The ocean occupies over 70% of the earth's surface. Because it has enormous thermal inertia and because circulations act on very long time scales, the ocean moderates changes on the atmosphere and land. These changes include relatively short-lived phenomena such as El Nino, as well as longer term changes to the global climate.
We are investigating a wide range of fundamental physical and geochemical processes in global ocean circulation and the impacts these processes have on the global climate. We are study the variability of the ocean from interannual to interdecadal time scales using the state-of-art ocean models and observational data sets. In one project, we constructed the global sea surface temperature trend of the last 50 years. The trend exhibits complex spatial structures, including warming in the tropical Pacific and cooling in the subtropical Pacific and high latitude North Atlantic, which can be interpreted in terms of various regional processes. Other work is centered on oceanic circulations in the past and in the future.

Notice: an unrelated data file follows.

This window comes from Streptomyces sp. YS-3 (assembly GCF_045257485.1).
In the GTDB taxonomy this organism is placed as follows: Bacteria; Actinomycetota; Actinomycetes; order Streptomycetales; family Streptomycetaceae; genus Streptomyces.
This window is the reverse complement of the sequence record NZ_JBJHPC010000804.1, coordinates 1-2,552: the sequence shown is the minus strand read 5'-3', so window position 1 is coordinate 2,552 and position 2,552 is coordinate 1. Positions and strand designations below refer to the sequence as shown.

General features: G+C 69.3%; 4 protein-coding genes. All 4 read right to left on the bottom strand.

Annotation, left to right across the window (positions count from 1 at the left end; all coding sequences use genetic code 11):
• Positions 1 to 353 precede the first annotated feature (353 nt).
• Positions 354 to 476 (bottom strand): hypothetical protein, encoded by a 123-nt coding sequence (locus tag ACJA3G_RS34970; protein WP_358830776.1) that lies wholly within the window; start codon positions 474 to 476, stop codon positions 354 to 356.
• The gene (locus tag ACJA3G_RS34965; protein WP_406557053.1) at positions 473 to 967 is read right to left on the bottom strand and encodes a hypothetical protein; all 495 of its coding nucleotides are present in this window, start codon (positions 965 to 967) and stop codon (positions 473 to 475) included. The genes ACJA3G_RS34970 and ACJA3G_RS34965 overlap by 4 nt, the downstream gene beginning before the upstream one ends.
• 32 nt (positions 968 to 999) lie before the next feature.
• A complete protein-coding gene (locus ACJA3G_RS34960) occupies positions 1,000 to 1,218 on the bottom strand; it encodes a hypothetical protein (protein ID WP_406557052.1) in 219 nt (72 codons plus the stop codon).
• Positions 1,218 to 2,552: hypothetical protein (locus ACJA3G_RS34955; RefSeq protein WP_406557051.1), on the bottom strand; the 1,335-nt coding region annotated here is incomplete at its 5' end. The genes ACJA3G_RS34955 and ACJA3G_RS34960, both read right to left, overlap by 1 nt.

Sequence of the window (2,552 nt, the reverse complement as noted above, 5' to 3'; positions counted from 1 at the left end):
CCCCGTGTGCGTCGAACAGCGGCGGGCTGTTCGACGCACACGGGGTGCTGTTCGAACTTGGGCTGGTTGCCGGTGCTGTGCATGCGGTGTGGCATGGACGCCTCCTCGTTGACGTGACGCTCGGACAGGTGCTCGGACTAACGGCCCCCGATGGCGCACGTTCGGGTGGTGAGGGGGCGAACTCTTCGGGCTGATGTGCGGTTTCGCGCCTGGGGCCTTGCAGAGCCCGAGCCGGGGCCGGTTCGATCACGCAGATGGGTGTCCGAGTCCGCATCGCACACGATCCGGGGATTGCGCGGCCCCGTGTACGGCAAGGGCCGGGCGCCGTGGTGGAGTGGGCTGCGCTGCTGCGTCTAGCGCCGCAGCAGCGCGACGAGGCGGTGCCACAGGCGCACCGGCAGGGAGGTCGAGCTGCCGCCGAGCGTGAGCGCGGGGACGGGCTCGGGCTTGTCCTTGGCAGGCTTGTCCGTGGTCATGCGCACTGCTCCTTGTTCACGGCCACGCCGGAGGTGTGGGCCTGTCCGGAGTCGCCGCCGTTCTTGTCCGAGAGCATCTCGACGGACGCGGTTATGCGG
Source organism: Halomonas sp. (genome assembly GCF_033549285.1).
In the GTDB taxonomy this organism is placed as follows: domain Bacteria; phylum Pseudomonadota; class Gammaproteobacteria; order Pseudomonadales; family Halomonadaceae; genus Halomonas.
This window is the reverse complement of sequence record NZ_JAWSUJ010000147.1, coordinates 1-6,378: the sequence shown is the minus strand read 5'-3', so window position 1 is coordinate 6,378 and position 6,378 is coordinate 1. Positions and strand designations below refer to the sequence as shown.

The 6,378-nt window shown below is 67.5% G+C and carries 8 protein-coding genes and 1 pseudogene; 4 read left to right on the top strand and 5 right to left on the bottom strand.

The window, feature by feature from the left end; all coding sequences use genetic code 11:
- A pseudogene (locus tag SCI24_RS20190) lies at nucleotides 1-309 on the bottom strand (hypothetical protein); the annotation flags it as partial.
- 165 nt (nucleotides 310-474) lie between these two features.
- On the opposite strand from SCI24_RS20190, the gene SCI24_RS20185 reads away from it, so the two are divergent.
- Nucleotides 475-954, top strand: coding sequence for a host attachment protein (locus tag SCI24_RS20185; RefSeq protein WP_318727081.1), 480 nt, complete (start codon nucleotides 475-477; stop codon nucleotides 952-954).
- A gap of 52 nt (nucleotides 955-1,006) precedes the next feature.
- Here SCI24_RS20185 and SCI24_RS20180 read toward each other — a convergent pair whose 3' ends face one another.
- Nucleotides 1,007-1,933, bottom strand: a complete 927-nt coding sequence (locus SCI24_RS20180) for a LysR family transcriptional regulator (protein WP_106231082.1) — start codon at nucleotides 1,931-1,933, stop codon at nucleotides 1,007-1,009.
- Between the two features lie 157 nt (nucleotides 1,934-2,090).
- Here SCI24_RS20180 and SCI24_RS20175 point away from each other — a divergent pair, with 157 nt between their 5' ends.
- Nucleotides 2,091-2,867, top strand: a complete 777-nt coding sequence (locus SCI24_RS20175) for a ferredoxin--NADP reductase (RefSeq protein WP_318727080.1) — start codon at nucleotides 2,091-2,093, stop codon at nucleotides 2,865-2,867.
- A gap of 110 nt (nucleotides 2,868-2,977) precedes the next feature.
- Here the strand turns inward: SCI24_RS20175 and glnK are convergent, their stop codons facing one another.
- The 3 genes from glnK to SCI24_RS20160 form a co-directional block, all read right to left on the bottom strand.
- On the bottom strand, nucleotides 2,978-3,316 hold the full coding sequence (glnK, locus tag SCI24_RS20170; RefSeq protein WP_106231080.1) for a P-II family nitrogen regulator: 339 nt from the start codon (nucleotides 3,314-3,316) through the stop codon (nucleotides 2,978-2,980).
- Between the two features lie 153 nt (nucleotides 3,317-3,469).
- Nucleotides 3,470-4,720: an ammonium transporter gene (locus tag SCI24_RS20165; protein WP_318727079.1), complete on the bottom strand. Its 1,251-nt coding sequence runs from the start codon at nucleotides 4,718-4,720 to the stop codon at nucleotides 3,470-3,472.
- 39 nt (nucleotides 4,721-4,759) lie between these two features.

The ocean is also one of the most important carbon sinks on earth, and so strongly influences the global carbon budget. Understanding how carbon dioxide (CO2) concentration has changed in the past and will change in the future requires knowledge about the relationships between atmospheric CO2 concentration and CO2 emission from anthropogenic and natural sources. Our research in this area centers on numerical models of the carbon cycle. More information about the global carbon cycle can be found at http://carboncycle.aos.wisc.edu.